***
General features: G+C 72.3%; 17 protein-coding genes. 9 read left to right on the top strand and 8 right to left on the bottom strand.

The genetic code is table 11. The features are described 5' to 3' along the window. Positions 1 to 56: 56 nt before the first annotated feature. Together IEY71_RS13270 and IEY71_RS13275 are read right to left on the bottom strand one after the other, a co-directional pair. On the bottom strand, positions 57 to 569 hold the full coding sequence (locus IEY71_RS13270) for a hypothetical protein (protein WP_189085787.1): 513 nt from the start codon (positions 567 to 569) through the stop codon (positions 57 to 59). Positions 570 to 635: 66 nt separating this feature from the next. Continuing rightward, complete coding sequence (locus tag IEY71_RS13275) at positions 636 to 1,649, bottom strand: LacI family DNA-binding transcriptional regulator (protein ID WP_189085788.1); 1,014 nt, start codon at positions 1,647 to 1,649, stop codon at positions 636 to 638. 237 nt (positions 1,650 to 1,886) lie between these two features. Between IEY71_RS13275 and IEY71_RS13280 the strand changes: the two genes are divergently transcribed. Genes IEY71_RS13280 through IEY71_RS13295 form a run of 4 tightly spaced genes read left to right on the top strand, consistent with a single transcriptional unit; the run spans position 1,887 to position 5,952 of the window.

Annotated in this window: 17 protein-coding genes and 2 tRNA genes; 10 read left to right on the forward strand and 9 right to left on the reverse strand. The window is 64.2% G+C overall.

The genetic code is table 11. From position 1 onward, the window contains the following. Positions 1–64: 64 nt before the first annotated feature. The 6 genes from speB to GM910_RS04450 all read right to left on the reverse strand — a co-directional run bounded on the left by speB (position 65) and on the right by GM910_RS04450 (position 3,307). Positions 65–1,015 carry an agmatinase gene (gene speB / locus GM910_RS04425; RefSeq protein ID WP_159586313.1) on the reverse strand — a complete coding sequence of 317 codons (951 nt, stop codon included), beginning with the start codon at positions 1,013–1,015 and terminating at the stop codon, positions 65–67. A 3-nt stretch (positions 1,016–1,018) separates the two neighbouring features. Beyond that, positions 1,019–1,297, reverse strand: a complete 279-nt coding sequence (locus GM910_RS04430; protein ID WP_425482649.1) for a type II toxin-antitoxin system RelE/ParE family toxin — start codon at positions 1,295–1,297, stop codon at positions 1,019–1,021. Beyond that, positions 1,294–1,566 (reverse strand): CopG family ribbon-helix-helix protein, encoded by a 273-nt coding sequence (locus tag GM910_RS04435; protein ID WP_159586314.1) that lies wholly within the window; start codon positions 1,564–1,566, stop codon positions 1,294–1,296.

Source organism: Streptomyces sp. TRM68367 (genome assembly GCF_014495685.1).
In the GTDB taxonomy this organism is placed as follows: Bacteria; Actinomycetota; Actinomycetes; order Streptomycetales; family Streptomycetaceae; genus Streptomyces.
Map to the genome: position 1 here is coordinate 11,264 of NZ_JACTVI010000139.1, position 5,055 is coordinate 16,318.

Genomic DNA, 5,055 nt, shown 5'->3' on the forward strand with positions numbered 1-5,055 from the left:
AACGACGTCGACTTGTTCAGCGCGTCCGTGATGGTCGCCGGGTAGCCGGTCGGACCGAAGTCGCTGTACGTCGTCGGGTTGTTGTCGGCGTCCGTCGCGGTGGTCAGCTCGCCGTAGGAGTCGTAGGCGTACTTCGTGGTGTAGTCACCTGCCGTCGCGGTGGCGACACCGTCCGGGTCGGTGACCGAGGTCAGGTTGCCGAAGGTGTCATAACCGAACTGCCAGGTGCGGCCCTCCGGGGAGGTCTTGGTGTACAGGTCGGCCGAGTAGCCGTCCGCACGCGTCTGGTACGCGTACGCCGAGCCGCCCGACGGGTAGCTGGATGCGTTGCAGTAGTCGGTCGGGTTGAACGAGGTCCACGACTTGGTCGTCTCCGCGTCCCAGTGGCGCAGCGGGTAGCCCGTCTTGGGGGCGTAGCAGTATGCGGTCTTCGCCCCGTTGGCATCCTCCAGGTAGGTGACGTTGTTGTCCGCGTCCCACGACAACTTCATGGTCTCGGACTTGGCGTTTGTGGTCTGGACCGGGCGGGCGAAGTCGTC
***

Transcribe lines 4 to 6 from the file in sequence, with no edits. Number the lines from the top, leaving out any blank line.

The genetic code is table 11. From position 1 onward, the window contains the following. Positions 1–64: 64 nt before the first annotated feature. The 6 genes from speB to GM910_RS04450 all read right to left on the reverse strand — a co-directional run bounded on the left by speB (position 65) and on the right by GM910_RS04450 (position 3,307). Positions 65–1,015 carry an agmatinase gene (gene speB / locus GM910_RS04425; RefSeq protein ID WP_159586313.1) on the reverse strand — a complete coding sequence of 317 codons (951 nt, stop codon included), beginning with the start codon at positions 1,013–1,015 and terminating at the stop codon, positions 65–67. A 3-nt stretch (positions 1,016–1,018) separates the two neighbouring features. Beyond that, positions 1,019–1,297, reverse strand: a complete 279-nt coding sequence (locus GM910_RS04430; protein ID WP_425482649.1) for a type II toxin-antitoxin system RelE/ParE family toxin — start codon at positions 1,295–1,297, stop codon at positions 1,019–1,021. Beyond that, positions 1,294–1,566 (reverse strand): CopG family ribbon-helix-helix protein, encoded by a 273-nt coding sequence (locus tag GM910_RS04435; protein ID WP_159586314.1) that lies wholly within the window; start codon positions 1,564–1,566, stop codon positions 1,294–1,296.

Source organism: Streptomyces sp. TRM68367 (genome assembly GCF_014495685.1).
In the GTDB taxonomy this organism is placed as follows: Bacteria; Actinomycetota; Actinomycetes; order Streptomycetales; family Streptomycetaceae; genus Streptomyces.